Polythiophenes have been usually featured in more general reviews on conducting polymers [1517] or on more specific topics, such as electropolymerization [1820], electrochemistry [21] environmental stability [22], optical properties [23] and microstructure-thickness-mechanical properties [24,25]. However, so far there have been at least three reviews which have focused entirely on the synthesis, functionalization and applications of polythiophenes [2628]. The first one was published in 1986 [26], the second—an excellent work by Roncali [27]—was published in 1992, the the third—on the synthesis, characterization and applications of thiophene-based functional polymers was published in 1998 [28]. We feel that it is timely to give an up-to-date account of functional polymers based on the thiophene family, as much progresses have been made since 1992. At the same time, these reviews have reported on the synthetic trends for the preparation of low bandgap and regioregular materials that occupy a central place in recent advances in polythiophenes, since so many of their properties are profoundly dependent on the regioregularity of the polymer, as are other special properties like chromatism and luminescence. The effect of fullerenes on the mechanical or conductive properties of polythiophene Langmuir-Blodgett films has received much attention over the past two decades, accounting for a great deal of the activity in the material science areas. Conducting polymer films or coatings however face the challenge of how to conform the internal stresses, failure models and failure behavior/mechanisms in order to meet current design requirements for practical applications, especially when the thickness of film or coating is relatively thin and relatively wide. For example, Francis et al. [29] studied the origins of internal stresses in polymer coatings and the available methods to measure them by using the determination of curvature or deflection of a coated elastic substrate (e.g., wafer or disk, strip, cantilever). In fact, most polymeric films or coatings shrink during and after solidification due to chemical reactions, solvent evaporation, phase separation, or some combination thereof. The strength of coating adhesion on the substrate and internal stress in the coating layers can easily cause the shrinking of the coating, leading then to brittle cracks in the coating layers or blisters from the substrate. Edge effects and thickness nonuniformities can also cloud the interpretation of stress evolution phenomena. These issues have been visited in a large body of literature [3033]. Wang et al. [24,25,34] were concerned with the effects of thickness and microstructure on the mechanical properties of conducting polythiophene films, with special emphasis on failure behavior. In addition, they also demonstrated that the failure behaviors of film/coating-substrates under bending loadings or under thermal-mechanical loadings were dependent on complex factors, such as plane stress state or strain state, thickness of the layer of film and interface adhesion strength, which were in turn dependent on the synthesis processing technology used [3539]. Baumert et al. [40] showed the factors affecting the forming behavior of ultra-thin polymer coatings on ductile substrates, while an extensive literature exists for the reverse case, metal films on polymer substrates, or brittle films on deformable substrates. For these cases, advanced models exist, mostly based on the so-called shear lag approximation. The heterogenous, highly localized strain and stress distributions, typical of ductile substrates, as well as out of plane displacements at the interface were disregarded, but could not be neglected at the high strain levels of interest for elastic polymer films. The role of slip bands in cracking of ultra-thin polymer films was studied. These results indicated that if the film/coating layer is thin enough relative to the thickness of a substrate, the failure behavior or model of film/coating-substrate structure may be changed. Understanding the failure transforming mechanism is still a rather complex problem and it needs to be confirmed by more experiments, although some works have found that there is a size effect. For example, the physical undulate effect on the failure model or plane stress state must also be considered. However, the most common method to determine internal stress in coating layers is only by measuring the curvature or deflection of a coated elastic substrate. This method dates back to Stoney’s work in 1909 [41]. The basic assumptions and methodologies of curvature and deflection-based measurements of stress in Stoney’s work are outlined below, and a brief discussion of other stress measurement methods and supporting characterization is presented. Relatively complete descriptions of the mechanism involved in curvature and deflection-based techniques [4245] and reviews of internal stress measurement methods [46,47] can be found in the general literature. The internal stress in a coating may cause a deformation and result in a curvature of the system. It was argued that the failure in film/coating layers customarily might also occur in cases when the curvature or deflection of substrate might be very relatively small relative to the micro scale. Therefore, the above mentioned estimation method is very difficult or more errors exist. However, these aspects were seldom reviewed, especially with regard to the failure behavior, failure criteria stress and failure mechanisms of conducting polymer film/coating-substrate structures. Therefore, the quantificational understanding of how these issues dominate the mechanical properties of film/coating-substrate structures in reliable designs of electronic devices is an important and pivotal problem. In this review, combining both references and our own recent work, the different estimation methods, the failure behavior in thin film/coating, the cracking process and microstructural features on the meso- or micro- scale were carried out by using the SEM in situ technique. The effects of microstructure and the dependence on the synthesis and doping methods of the mechanical properties of conducting polymers are also characterized and discussed.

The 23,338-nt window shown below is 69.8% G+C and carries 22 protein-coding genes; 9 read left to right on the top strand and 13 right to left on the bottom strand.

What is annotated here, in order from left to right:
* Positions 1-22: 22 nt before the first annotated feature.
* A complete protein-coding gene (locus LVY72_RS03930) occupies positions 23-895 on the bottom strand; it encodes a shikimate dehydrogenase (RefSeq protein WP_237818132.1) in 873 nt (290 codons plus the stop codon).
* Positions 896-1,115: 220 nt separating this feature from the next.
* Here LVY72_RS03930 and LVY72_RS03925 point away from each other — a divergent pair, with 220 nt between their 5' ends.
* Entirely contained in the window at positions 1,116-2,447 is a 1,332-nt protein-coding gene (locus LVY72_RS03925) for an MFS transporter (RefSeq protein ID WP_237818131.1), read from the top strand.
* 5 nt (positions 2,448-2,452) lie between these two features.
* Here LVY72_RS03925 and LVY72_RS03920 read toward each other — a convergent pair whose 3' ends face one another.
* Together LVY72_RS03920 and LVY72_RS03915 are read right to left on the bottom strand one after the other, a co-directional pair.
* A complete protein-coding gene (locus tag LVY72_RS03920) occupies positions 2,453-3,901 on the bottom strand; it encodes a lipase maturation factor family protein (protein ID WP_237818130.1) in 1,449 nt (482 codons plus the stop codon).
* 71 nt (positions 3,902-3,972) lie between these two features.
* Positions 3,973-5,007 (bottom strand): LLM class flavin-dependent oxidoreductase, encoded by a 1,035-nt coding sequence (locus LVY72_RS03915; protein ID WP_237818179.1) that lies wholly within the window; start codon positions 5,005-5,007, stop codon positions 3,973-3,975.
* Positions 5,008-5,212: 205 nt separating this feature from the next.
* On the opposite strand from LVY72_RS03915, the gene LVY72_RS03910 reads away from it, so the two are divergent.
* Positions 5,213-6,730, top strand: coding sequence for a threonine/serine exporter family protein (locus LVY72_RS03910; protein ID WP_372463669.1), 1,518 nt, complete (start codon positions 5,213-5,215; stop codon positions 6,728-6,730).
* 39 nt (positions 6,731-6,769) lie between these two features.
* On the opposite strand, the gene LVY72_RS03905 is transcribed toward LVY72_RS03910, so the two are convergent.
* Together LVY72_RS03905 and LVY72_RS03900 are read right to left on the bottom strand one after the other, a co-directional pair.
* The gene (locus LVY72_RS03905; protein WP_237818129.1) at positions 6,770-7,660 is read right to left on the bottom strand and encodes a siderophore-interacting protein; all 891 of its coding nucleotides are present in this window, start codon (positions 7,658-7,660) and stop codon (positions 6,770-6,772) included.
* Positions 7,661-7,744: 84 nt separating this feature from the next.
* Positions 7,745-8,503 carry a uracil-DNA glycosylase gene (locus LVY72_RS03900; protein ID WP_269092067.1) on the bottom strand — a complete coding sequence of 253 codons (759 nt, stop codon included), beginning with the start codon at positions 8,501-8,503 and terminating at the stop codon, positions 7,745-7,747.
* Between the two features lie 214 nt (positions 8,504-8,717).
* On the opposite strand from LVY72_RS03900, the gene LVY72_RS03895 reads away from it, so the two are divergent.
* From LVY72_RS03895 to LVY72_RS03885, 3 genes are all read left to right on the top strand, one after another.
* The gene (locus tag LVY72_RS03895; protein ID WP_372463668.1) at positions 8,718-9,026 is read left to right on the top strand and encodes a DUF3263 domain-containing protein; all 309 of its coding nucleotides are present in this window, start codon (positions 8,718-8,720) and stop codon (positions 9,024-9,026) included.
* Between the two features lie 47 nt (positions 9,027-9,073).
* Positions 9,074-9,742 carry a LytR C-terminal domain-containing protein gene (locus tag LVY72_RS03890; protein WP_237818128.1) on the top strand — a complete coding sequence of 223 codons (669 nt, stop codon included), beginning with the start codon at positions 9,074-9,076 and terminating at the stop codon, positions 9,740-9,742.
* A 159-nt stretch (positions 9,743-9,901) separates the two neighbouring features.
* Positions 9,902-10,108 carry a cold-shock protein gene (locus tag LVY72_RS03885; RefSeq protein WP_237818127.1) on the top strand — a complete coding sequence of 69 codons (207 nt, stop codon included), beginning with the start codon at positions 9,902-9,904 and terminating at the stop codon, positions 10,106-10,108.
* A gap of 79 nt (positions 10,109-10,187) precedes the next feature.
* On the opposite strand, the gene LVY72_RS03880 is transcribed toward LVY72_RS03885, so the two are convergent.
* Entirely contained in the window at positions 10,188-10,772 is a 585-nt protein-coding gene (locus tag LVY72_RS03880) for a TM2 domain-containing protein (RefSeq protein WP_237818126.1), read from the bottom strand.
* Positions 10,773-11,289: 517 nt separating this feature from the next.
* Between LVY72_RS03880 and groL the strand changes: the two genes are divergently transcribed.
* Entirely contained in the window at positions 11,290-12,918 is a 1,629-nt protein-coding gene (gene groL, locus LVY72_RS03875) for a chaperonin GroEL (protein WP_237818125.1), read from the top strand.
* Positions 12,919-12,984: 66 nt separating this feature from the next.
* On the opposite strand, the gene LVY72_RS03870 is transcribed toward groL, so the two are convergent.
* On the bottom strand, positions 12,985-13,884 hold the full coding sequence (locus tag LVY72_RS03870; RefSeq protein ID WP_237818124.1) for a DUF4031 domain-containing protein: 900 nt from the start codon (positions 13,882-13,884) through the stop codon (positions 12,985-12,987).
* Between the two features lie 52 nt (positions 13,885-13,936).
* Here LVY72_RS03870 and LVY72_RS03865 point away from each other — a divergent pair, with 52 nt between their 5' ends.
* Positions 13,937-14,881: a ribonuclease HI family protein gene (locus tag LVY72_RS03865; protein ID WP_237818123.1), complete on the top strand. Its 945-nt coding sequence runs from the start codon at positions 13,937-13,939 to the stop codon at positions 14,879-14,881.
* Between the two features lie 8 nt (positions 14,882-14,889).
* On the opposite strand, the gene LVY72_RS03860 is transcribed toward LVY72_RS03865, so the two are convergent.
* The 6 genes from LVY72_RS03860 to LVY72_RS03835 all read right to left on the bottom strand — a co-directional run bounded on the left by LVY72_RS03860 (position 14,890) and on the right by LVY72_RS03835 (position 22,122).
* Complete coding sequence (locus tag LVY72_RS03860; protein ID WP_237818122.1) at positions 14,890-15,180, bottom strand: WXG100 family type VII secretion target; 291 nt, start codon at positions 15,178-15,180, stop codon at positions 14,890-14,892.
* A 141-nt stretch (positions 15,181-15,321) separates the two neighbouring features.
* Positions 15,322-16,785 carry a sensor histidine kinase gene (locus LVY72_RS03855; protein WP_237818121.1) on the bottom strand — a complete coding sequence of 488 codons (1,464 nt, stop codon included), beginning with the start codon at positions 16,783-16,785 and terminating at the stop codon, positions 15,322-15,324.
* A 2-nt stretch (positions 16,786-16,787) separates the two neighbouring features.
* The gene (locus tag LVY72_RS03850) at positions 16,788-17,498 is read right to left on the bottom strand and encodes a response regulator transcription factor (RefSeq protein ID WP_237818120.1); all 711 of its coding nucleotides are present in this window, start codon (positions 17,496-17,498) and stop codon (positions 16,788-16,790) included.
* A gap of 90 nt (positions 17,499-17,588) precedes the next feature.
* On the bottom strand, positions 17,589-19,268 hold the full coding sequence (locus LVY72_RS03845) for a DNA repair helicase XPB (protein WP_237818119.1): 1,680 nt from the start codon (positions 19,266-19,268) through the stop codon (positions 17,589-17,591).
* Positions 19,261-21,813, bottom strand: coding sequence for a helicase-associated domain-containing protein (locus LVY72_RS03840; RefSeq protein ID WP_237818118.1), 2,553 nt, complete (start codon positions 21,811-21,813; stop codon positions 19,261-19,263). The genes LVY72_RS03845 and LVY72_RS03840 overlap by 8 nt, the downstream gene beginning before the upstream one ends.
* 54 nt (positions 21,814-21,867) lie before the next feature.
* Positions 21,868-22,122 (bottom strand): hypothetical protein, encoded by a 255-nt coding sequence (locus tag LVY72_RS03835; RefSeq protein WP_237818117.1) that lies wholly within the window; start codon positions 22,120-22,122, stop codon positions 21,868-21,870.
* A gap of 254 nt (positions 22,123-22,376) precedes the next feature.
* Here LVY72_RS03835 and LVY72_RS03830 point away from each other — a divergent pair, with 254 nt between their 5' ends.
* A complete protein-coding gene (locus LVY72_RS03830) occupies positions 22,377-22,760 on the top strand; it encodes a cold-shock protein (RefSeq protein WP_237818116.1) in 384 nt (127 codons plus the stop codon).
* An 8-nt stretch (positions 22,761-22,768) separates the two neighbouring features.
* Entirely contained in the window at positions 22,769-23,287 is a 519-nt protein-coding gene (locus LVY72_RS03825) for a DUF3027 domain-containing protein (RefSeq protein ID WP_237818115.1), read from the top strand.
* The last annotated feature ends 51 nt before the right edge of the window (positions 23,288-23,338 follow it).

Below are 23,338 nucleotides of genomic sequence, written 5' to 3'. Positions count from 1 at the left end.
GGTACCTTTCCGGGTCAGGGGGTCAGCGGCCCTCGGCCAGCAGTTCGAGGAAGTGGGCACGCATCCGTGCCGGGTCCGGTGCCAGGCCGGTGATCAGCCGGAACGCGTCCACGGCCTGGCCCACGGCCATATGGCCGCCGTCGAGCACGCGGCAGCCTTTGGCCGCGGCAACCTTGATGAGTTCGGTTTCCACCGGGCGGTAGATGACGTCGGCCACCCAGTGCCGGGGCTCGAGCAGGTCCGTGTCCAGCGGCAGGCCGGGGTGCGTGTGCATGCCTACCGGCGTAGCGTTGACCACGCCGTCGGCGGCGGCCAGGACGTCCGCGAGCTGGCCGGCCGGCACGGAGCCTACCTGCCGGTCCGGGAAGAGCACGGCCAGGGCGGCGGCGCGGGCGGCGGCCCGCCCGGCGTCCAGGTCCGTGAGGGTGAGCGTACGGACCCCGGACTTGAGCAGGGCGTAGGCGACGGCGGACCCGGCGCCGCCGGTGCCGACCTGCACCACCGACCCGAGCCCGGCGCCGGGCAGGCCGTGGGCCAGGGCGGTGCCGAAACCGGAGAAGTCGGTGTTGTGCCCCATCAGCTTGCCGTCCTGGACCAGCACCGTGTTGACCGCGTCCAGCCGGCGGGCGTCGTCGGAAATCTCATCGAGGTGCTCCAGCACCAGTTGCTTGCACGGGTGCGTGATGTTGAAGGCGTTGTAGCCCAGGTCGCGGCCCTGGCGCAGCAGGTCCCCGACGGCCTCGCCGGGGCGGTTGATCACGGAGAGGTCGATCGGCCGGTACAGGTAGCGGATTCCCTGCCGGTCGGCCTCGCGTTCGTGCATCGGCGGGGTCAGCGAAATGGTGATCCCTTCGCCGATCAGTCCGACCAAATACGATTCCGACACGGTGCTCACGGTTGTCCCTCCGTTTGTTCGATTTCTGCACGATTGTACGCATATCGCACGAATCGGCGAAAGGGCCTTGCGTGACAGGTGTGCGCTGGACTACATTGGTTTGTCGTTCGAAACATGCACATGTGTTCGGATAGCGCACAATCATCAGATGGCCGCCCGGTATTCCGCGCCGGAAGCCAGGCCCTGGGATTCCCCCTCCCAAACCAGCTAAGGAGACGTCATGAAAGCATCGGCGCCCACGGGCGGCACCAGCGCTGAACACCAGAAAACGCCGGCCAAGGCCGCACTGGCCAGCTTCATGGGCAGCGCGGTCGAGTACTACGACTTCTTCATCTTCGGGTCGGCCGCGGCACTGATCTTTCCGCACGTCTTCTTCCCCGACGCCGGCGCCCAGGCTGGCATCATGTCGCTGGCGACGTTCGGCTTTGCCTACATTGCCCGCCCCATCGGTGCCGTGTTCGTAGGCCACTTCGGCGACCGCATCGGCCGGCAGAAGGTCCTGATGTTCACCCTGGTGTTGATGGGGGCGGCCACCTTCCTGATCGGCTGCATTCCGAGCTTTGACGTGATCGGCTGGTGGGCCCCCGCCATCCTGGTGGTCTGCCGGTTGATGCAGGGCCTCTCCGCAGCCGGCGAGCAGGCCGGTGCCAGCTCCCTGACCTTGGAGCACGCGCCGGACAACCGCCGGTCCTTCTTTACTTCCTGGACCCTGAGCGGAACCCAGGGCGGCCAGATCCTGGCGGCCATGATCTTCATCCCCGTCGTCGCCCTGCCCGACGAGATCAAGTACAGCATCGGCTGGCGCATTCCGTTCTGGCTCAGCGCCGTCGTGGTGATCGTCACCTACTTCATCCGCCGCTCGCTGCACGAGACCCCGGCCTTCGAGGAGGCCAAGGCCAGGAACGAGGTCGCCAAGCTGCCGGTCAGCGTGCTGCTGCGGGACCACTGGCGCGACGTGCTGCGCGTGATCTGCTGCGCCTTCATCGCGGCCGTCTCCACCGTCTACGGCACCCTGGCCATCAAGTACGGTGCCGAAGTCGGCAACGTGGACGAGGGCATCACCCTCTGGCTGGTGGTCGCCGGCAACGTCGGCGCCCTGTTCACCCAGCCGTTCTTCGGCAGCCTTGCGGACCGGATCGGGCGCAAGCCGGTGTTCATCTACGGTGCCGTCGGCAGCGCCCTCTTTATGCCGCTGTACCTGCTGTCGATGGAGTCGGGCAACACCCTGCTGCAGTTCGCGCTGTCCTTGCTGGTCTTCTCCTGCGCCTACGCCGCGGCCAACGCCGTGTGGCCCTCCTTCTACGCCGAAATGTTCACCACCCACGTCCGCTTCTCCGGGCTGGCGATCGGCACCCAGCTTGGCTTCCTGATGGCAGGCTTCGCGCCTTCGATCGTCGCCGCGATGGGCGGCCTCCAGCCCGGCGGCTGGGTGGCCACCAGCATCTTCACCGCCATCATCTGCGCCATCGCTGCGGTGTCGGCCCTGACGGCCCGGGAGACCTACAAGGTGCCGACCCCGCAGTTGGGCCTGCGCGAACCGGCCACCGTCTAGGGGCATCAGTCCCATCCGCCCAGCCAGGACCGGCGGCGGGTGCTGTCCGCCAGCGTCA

2. Typical Preparation and Processing of Conducting Polypyrrole/Polythiophene Coating-Substrate Structures